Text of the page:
You are here

 

Edgar Allan Poe

Great Sites Center

The Education World Great Sites for Teaching About ... page highlights Web sites to help educators work timely themes into their lessons. Today, Education World honors the anniversary of Edgar Allan Poe with a variety of online resources.


Edgar Allan Poe was born in Boston, Massachusetts, on January 19, 1809. Celebrate the 192nd birthday of the "father of the modern mystery" by introducing your students to some of the sites below.

 

The House of Usher: Edgar Allan Poe
http://www.comnet.ca/~forrest/index.html
"Roderick Usher and his sister Madeline invite you as their visitor to enter their decrepit mansion near that lurid tarn," beckons the eerie text. It's a visit Poe would certainly approve of. You never know, as you tour this virtual mansion dedicated to the master of the macabre, what surprises await you. Here you'll find -- if you look hard enough -- Poe's Graveyard Dictionary (100 words for graveyard!), specific instructions for researching and writing a paper about Poe, links to Poe museums and historical sites, an audio file of the last moments of Madeline's last suitor, and much, much more. Poe's Virtual Library alone, with links to Poe-sian sites in such categories as audio, comics, courses and educational projects, humor, images, and foreign language translations, makes the visit worthwhile.

The Edgar Allan Poe Society of Baltimore
http://www.eapoe.org/index.htm
Are you just looking for the truth about Edgar Allan Poe -- a simple time line of his life or a frank account of his death? At this comprehensive site, you'll find that information and more, including pictures of Poe, his family, friends, and various homes; tidbits of little-known facts about his interests and involvements; and at least one example of every poem and story he authored.

The Old Western Burial Ground and the Ghost of Edgar Allan Poe
http://www.prairieghosts.com/eapoe.html
The circumstances surrounding Poe's death are as mysterious as his writings. In October of 1849, he was found lying barely conscious -- in clothing that was not believed to be his own -- in a Baltimore gutter. Although rushed to a hospital, Poe died -- trembling and raving -- just a few days later. Was he drunk? Was he mugged? Was he poisoned and murdered? Or was it rabies? Visit Poe's grave to learn more about his mysterious death -- and about the equally mysterious visitor who haunts the cemetery each year on the anniversary of Poe's birth.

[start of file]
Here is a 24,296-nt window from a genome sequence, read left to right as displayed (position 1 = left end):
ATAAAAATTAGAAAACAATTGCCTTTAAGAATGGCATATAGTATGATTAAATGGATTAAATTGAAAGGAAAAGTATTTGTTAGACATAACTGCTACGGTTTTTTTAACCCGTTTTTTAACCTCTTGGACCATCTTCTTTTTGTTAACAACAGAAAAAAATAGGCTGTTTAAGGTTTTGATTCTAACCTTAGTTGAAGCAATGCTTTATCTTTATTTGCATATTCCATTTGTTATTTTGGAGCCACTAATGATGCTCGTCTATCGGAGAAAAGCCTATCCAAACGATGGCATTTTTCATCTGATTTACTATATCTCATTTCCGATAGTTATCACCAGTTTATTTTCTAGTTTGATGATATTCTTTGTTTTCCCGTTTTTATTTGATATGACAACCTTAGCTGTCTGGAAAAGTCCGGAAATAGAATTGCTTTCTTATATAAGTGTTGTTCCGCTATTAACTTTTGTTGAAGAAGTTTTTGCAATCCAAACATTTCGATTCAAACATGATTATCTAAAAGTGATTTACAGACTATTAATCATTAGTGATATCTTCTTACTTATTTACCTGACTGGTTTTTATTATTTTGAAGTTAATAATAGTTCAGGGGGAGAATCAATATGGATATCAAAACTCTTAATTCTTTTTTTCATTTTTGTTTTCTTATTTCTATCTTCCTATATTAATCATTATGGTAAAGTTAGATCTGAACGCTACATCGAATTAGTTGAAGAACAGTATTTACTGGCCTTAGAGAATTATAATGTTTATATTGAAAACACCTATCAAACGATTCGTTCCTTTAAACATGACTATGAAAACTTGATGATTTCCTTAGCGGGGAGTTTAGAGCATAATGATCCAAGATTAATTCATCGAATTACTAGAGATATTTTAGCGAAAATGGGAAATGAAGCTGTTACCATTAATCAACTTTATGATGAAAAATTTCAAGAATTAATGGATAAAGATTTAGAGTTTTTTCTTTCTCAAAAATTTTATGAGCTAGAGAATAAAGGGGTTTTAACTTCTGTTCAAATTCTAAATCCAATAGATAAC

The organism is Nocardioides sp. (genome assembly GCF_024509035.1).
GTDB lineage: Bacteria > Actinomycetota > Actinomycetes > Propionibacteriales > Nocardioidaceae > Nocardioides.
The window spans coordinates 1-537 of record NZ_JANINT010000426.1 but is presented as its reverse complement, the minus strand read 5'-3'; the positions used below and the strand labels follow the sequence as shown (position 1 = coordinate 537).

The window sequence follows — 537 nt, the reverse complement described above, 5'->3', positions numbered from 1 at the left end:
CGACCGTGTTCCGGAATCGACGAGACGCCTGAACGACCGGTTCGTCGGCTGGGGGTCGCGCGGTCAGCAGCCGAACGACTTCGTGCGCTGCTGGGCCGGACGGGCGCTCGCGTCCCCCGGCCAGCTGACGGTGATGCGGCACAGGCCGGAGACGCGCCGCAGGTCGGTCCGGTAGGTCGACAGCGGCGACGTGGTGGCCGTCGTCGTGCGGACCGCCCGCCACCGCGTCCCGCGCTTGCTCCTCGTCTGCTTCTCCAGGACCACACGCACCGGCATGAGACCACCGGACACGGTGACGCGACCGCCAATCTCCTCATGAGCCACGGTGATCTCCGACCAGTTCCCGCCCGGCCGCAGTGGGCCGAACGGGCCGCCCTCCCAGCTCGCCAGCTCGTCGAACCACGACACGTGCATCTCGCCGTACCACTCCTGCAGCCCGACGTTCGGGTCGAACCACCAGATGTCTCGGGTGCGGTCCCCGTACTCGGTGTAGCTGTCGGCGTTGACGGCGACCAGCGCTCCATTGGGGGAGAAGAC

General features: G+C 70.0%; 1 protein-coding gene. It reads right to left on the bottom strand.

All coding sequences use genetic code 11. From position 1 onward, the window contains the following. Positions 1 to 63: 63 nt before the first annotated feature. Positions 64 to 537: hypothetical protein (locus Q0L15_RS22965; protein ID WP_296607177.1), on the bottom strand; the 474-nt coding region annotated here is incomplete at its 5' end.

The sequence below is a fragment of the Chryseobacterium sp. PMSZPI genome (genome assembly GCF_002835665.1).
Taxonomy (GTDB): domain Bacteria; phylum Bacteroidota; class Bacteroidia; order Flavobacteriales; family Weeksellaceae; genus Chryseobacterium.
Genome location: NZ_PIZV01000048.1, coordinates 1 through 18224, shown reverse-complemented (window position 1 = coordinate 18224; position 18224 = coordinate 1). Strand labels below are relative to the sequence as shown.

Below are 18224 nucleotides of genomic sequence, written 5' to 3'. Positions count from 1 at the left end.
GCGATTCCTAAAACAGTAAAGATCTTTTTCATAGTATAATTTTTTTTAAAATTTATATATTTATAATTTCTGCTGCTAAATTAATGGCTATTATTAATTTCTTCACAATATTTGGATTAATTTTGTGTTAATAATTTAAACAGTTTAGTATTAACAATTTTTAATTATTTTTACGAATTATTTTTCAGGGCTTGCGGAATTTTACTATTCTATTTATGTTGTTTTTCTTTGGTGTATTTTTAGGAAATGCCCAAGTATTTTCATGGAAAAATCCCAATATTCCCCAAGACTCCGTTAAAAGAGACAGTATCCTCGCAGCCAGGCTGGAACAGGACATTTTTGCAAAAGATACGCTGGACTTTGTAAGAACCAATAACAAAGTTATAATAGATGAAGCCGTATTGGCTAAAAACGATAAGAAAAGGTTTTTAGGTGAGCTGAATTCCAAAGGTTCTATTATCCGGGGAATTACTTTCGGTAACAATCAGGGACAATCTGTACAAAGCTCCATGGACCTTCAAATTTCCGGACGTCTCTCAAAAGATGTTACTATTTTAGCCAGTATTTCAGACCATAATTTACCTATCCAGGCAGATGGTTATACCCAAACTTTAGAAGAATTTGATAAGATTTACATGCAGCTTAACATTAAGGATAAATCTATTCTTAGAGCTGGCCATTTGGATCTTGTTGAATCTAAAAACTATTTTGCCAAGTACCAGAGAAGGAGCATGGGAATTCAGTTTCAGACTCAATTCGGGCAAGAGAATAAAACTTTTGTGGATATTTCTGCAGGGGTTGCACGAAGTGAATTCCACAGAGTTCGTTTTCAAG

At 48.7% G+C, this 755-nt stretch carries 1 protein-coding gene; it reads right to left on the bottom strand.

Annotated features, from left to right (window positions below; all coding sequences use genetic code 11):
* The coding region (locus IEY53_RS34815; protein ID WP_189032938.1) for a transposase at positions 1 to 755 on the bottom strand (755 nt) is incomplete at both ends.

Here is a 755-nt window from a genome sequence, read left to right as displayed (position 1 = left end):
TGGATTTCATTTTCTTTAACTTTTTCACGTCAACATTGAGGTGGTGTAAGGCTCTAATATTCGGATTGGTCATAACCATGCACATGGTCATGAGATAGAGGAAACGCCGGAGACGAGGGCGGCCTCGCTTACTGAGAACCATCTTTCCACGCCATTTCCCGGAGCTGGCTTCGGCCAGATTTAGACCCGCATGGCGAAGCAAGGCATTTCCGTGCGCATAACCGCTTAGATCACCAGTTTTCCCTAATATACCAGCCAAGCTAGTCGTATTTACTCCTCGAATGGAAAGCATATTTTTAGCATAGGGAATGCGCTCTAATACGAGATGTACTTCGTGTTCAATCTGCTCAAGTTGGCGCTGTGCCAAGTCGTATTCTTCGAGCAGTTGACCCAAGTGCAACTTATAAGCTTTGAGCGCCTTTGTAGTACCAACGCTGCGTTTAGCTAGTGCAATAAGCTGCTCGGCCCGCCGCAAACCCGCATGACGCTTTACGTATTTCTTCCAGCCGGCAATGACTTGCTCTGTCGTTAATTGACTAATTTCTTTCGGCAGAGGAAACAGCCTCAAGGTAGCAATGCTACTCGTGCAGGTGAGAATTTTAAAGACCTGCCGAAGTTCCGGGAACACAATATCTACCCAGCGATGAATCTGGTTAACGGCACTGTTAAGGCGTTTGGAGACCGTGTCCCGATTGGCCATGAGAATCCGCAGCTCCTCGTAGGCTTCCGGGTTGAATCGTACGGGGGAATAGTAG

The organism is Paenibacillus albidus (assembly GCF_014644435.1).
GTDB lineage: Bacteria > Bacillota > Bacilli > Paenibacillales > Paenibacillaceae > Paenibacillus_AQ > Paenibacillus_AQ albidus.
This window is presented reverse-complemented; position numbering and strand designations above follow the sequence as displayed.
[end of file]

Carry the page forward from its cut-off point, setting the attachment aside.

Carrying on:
Edgar Allan Poe Teacher CyberGuide
http://www.sdcoe.k12.ca.us/
score/poe/poetg.html

This high school language arts unit consists of five WebQuests designed to enrich student understanding of the writings of Edgar Allan Poe, Sir Conan Doyle, Ray Bradbury, and Stephen King. Each WebQuest, which can be used separately or combined into a singe unit of study, includes an introduction, an assigned task, a description of the required process, assessment suggestions, and follow-up activities. Your students can create a Poe biographical poster; an illustrated dialogue between a character from a Poe story and one from Great Expectations, by Charles Dickens; a time line linking Poe's life with historical events; an essay showing how the writings of Poe and other writers intersect; or a mask illustrating a personality trait of a character in "The Cask of Amontillado" or "The Masque of the Red Death."